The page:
A Word About Irish Coins

It might seem strange to write a blog about Irish Coins. I would not describe myself as a Coin Collector. I know little or nothing about Coins. My limited interest is in “preservation” or “conservation”. They are small pieces of History.
Ireland became independent in 1922 and although the first Irish coins were minted in 1928, Ireland remained within the sterling area for about sixty years. The British Pound was made up of two hundred and forty pennies.
Although never legal tender in Britain, Irish notes and coins circulated freely and with parity in “Northern Ireland”.
While British coins were updated for each new monarch, Irish coins stayed the same basic design. The Harp, an iconic image of Ireland is on the reverse side, with the date of minting and the name “Saorstat Éireann” (Irish Free State) before 1937 and Éire (Ireland) after 1937.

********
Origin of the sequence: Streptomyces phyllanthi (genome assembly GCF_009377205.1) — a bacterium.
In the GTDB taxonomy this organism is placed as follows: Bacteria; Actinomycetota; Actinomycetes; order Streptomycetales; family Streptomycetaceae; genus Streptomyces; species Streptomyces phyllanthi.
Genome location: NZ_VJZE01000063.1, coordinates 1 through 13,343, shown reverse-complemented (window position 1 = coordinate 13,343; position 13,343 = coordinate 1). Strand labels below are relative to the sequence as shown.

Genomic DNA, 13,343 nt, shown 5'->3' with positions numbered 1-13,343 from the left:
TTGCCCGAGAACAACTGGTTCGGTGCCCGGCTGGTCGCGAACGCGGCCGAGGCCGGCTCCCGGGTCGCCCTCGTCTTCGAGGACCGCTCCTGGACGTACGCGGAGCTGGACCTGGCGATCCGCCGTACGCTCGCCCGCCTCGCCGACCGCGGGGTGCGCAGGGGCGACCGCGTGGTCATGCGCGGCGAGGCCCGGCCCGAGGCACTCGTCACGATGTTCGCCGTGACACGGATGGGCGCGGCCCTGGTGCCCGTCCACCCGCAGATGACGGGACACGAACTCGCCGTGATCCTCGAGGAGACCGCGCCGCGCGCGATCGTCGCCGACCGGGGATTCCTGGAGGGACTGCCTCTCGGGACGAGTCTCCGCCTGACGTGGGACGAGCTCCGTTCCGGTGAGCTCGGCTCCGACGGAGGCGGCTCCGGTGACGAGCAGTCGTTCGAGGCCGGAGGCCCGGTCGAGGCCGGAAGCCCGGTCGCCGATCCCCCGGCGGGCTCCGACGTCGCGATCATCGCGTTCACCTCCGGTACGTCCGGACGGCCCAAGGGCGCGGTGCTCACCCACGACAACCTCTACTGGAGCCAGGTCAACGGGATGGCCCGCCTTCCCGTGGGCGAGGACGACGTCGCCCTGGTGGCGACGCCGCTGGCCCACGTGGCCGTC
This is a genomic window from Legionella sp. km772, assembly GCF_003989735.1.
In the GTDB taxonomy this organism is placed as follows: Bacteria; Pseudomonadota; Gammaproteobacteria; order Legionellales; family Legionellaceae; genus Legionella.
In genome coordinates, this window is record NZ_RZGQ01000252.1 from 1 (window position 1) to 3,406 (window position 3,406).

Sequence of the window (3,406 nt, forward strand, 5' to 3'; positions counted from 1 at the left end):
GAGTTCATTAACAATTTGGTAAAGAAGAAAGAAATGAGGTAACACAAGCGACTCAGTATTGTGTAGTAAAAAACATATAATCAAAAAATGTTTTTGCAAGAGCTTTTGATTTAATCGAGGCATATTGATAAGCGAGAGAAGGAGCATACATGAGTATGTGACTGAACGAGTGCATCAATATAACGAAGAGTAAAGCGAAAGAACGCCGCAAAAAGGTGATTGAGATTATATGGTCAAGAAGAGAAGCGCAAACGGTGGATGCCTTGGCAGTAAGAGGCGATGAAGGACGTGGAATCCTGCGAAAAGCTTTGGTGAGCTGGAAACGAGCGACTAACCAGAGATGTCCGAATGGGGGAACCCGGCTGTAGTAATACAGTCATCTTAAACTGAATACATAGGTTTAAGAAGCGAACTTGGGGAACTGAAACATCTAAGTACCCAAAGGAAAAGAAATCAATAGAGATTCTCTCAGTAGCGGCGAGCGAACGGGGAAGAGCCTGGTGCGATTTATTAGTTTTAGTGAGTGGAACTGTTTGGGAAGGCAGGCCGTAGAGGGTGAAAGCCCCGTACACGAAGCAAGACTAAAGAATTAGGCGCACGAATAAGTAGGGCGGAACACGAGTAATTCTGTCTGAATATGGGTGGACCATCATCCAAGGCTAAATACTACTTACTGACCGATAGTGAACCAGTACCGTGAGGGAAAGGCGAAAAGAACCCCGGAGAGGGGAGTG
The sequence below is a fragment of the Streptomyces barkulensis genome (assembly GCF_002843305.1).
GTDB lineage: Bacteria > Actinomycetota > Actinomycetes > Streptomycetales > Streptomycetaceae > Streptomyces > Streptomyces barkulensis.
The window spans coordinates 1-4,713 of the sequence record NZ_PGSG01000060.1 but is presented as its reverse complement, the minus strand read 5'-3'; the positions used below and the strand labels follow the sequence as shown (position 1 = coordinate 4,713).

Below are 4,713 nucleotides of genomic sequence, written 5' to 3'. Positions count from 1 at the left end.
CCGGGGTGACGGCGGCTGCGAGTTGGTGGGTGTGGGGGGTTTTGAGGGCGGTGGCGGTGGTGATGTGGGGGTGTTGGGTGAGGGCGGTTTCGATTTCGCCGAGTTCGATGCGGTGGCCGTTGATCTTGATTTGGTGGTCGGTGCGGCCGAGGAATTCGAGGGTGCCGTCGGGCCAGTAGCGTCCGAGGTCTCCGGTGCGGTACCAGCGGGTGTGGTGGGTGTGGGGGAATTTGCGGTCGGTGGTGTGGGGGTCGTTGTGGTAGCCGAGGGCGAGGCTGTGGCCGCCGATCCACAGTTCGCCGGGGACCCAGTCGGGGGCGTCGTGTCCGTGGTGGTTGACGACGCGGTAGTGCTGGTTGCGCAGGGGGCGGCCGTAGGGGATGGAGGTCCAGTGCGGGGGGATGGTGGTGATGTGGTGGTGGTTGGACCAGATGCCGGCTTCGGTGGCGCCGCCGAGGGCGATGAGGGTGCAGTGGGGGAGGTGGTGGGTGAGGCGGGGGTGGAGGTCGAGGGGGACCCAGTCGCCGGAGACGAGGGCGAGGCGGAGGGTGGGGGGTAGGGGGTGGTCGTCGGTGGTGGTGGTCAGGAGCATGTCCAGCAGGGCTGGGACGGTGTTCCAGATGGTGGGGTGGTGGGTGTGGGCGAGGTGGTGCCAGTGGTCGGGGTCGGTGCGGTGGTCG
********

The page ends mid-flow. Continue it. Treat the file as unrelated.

In 1971, Britain and Ireland adopted a decimal system. One hundred (new) pennies made up a Pound.

Britain and Ireland joined the European Common Market in 1973. After a few years the Currencies ceased to have parity. To distinguish them, the Irish Pound became known as the Punt.

In 2002, Ireland adopted the Euro, a new pan-European currency. Standard coins were one cent, two cents, five cents, ten cents, twenty cents, fifty cents, One Euro and Two Euro. Each “Irish” Euro coin features the traditional Harp.

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About John

Dia Duit! Hello. My name is John. I am retired. I live in Ireland. I am on a five year mission to visit every city, town, village and place of historic and scenic interest in Ireland.
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